15.  Make it easy for people to follow your tweets - - tweet often and tweet during prime hours and off-hours to capture people when they are online.

Maybe you can convince people you are someone else so they will follow you. Hey, if celebrities can get people to ghost-tweet for them then you can pose as someone famous! Well, ok, maybe don’t steal anyone’s identity, but work hard to build up your own!

Brian Feinblum’s views, opinions, and ideas expressed in this blog are his alone and not that of his employer. You can follow him on Twitter @theprexpert and email him at He feels more important when discussed in the third-person.

Saturday, August 27, 2011

Interview With Literary Agent Lisa Ekus

Lisa Ekus has been in book publishing for 33 years. —before faxes or email! She is now the founder of The Lisa Ekus Group, LLC. Here is what she shared with Book Marketing Buzz Blog:

1.      How is the publishing industry changing? How much time do you have? In house publishing staffs are seriously diminished, so old-time editing has pretty much vanished; PR has changed 180 degrees. Authors MUST be partners with publishers, not expect them to lead the way selling or marketing your book. The onus is fully on the author (like it or not). E-books, digitization, on-line everything has changed the industry. Advances and publisher risk have plummeted.  It is still wildly in flux. Here’s the thing: every blogger wants a book deal and a book in hard copy; give-aways at BEA were all real books, not codes for e-books, or free APPS. There is massive change in the HOW of the dissemination of information, but the NEED and DESIRE for information is greater than ever. Bloggers have leveled the playing field—anyone can be a writer. How you succeed is still based on talent.
  1. How are you, as a literary agent, responding to these new changes, challenges and opportunities?   Every industry changes—it keeps us healthy and challenges us to stretch and evolve. We are keeping abreast of the current industry standards for things like e-book rights; we are going to blogger and digital conferences; we are reading and learning and collaborating with other agents issues around photography rights; payout of advances, e-books and apps. We ask as many questions as we answer and are trying to shape some of the direction through our contracts, looking ahead. This is challenging because the industry has not settled into a norm yet, and I think it will be a number of years before things really shake out. That means covering our clients for as many possibilities as we are able.
  2. What are you looking for in an author – aside from a great book!? Passion. Commitment. Partnership.
  3. What do you love about being a part of the book publishing industry? Discovering, nurturing and building new creative voices in the industry. We always have at least a handful of first time authors on our list of clients. I love the words, the intent, the creativity of so many talented writers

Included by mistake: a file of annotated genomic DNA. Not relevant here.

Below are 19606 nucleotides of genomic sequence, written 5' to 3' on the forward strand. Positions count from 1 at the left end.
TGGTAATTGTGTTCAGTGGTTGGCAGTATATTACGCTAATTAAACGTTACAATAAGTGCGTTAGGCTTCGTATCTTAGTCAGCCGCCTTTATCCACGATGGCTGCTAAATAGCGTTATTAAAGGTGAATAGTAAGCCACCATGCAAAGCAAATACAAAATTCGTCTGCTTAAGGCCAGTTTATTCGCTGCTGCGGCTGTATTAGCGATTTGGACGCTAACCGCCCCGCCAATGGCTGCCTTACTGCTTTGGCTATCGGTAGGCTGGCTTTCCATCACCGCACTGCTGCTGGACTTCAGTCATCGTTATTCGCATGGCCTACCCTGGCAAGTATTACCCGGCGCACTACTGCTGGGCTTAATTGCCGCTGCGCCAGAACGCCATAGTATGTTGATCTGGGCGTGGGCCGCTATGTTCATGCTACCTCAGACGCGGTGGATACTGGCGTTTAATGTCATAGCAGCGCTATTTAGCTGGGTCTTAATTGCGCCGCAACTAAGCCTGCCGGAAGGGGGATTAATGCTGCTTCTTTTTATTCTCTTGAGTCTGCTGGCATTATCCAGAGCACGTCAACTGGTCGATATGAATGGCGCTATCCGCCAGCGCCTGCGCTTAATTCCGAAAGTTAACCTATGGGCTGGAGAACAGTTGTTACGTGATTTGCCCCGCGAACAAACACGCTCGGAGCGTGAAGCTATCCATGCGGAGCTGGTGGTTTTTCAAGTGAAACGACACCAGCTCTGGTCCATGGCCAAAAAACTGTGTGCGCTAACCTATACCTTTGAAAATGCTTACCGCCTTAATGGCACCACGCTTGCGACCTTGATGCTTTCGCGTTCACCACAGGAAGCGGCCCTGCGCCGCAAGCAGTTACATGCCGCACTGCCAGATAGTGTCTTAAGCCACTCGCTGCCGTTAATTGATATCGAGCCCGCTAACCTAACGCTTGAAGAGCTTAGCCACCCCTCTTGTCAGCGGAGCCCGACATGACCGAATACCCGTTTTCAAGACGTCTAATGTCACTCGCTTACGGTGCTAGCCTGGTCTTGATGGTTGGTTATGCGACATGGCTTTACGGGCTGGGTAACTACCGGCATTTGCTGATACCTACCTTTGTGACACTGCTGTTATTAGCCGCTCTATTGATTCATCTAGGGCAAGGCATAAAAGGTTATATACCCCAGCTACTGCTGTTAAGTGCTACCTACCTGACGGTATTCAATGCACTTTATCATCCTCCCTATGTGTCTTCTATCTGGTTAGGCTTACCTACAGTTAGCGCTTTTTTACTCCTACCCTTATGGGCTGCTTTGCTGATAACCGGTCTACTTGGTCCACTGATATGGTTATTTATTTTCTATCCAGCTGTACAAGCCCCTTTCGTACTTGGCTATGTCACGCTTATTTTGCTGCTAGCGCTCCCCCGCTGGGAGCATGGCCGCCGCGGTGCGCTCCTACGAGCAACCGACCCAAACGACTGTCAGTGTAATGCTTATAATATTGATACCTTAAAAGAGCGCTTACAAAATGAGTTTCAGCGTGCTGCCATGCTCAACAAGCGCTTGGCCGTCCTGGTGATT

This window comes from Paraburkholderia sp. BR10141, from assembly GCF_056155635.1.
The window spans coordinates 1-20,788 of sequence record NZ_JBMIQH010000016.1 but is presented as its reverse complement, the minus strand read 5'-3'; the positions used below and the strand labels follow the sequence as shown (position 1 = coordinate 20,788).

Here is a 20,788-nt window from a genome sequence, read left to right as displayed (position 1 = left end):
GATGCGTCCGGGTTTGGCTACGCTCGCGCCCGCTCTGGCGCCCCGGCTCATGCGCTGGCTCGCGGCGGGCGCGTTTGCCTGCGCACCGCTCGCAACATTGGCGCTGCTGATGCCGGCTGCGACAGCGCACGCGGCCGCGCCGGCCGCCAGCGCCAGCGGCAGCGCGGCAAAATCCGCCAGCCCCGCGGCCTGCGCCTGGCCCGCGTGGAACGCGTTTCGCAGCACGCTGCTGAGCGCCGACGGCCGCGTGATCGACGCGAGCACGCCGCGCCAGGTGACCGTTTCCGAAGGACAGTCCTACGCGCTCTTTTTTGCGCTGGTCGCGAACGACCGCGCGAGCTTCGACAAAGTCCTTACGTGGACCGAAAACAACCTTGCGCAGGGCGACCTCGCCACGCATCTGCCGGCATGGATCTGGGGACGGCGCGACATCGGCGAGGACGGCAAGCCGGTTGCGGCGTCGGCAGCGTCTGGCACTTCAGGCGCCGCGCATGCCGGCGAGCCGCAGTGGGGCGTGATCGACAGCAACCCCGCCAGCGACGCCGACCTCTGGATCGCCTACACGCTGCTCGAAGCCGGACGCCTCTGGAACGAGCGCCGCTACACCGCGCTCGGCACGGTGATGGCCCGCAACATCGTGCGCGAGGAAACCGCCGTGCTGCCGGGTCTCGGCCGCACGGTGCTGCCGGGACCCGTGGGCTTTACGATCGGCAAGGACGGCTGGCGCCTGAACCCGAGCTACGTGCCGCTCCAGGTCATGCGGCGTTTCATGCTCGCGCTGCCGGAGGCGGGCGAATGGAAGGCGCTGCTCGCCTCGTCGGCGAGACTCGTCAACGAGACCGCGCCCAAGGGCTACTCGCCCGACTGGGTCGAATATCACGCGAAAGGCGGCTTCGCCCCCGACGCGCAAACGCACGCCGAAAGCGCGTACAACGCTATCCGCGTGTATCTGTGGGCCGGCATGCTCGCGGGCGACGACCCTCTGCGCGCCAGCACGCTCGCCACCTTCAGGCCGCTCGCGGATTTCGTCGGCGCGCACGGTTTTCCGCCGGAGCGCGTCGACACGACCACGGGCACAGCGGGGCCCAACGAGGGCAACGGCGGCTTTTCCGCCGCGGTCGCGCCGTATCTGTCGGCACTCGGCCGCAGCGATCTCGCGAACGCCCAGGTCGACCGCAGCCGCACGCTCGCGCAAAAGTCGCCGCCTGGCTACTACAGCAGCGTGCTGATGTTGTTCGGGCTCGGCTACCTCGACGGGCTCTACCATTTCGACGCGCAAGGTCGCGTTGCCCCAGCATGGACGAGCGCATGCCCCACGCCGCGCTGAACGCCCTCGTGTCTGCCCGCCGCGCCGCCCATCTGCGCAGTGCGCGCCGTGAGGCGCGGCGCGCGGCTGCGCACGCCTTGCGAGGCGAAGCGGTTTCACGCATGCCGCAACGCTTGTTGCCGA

4. What advice can you offer to a struggling writer? You only need one “yes”,  so don’t lose hope or faith when looking for an agent and/or publisher. Follow your passion. Ask for help. Learn from your rejection letters. Don’t give up your day job!
Are Smartphones Dumb? 

USA Today shared poll results the other day to the question of whether having a smartphone makes it easier to relax or harder to relax.  Not surprisingly the response was 50% for each side.  That’s because, like every other service, gadget or invention, there are positives and negatives attached..

For instance, the smartphone means you can be in touch 24/7 from anywhere so you won’t miss anything important.  Great.  But it also means you’re always connected and are never removed from work, news, obligations and needy people.

Smartphones make a ton of information available to you for free.  Great.  But you also don’t know if the source is trustworthy or if the search was complete.

Smartphones have their pros and cons and millions have determined they want or need one.  Maybe over time we’ll see improvements not only in what the phone can offer but in how we find a balance interacting with our palm-sized computer gateway to the world.

Brian Feinblum’s views, opinions, and ideas expressed in this blog are his alone and not that of his employer. You can follow him on Twitter @theprexpert and email him at He feels more important when discussed in the third-person.

Saturday, August 20, 2011

Interview With Readux CEO Leigh Haber

Leigh Haber’s official title is CEO of Readux, the literary management company she founded.
She is also an adviser and curator-at-large for Blurb, the POD platform based in SF, and editor-at-large for Chronicle Books.  Additionally, she is involved in two publishing-related start-ups which will be announced this Fall.

She considers the start of her 30-year publishing career to have been a job she got while in college, in Washington, DC, at The Washington Post.  She was a copy aide for Book World, the book reviewing section for the paper.  She says: “It was an amazing job, in that I saw brilliant book critics at work, and by opening the boxes streaming in to the book room from publishers, began to understand that books were the product of a book publishing industry.  I hadn't thought about that before.”